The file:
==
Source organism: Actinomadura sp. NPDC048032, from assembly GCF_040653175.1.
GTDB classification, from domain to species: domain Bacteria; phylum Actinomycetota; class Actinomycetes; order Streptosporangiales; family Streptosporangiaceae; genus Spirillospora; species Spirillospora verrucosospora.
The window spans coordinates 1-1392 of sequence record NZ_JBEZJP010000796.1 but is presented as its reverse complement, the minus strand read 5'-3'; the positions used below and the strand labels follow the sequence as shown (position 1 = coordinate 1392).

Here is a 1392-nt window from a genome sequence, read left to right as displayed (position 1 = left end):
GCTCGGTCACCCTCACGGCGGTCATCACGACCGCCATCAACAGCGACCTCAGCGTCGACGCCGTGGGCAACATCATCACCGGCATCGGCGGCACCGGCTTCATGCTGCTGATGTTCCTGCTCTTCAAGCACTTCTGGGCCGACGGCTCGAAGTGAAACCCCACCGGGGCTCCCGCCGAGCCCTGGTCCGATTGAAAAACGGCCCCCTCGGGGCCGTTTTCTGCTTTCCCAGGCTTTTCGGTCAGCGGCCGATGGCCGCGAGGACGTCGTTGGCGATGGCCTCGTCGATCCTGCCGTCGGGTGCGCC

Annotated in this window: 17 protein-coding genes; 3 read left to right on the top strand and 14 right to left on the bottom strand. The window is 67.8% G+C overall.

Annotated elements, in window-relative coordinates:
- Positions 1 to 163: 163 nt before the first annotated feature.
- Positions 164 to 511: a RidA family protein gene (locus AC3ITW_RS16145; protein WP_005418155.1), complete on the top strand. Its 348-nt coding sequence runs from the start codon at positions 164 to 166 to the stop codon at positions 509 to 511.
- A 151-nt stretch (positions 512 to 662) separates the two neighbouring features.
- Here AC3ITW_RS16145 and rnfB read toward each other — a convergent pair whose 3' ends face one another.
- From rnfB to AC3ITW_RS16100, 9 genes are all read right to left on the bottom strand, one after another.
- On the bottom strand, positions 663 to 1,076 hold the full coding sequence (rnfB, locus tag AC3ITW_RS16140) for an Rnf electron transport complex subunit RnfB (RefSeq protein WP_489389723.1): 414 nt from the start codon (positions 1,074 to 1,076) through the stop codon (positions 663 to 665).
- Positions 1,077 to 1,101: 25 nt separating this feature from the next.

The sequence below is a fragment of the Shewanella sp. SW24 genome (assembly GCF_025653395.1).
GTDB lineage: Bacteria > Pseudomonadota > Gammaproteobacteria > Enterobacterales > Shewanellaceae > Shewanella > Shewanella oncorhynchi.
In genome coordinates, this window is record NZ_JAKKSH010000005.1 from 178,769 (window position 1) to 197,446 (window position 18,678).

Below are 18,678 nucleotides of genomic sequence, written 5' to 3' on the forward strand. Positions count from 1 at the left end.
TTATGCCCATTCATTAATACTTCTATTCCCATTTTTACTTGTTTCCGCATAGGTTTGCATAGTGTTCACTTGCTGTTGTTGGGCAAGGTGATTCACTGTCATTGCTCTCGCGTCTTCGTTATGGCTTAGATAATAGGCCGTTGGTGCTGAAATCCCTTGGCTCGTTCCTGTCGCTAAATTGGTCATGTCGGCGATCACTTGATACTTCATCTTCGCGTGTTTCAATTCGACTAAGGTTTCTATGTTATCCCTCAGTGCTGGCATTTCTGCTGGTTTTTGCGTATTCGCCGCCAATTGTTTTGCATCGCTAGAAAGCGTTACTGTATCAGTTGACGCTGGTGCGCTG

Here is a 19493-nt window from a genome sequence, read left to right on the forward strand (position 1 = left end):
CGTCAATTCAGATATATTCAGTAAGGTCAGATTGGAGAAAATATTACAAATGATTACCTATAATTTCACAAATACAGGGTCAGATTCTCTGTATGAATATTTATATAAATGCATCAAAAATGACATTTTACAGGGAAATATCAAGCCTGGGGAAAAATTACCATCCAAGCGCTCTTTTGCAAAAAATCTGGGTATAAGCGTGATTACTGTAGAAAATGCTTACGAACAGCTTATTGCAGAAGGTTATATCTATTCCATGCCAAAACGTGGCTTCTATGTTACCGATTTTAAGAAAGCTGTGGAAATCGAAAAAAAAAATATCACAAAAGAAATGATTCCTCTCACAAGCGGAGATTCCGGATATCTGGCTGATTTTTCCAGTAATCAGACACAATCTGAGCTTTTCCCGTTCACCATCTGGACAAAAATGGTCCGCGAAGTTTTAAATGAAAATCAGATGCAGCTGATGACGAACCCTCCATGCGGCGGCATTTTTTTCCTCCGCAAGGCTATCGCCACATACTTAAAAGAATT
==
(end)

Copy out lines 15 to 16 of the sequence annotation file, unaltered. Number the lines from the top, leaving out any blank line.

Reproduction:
The sequence below is a fragment of the Shewanella sp. SW24 genome (assembly GCF_025653395.1).
GTDB lineage: Bacteria > Pseudomonadota > Gammaproteobacteria > Enterobacterales > Shewanellaceae > Shewanella > Shewanella oncorhynchi.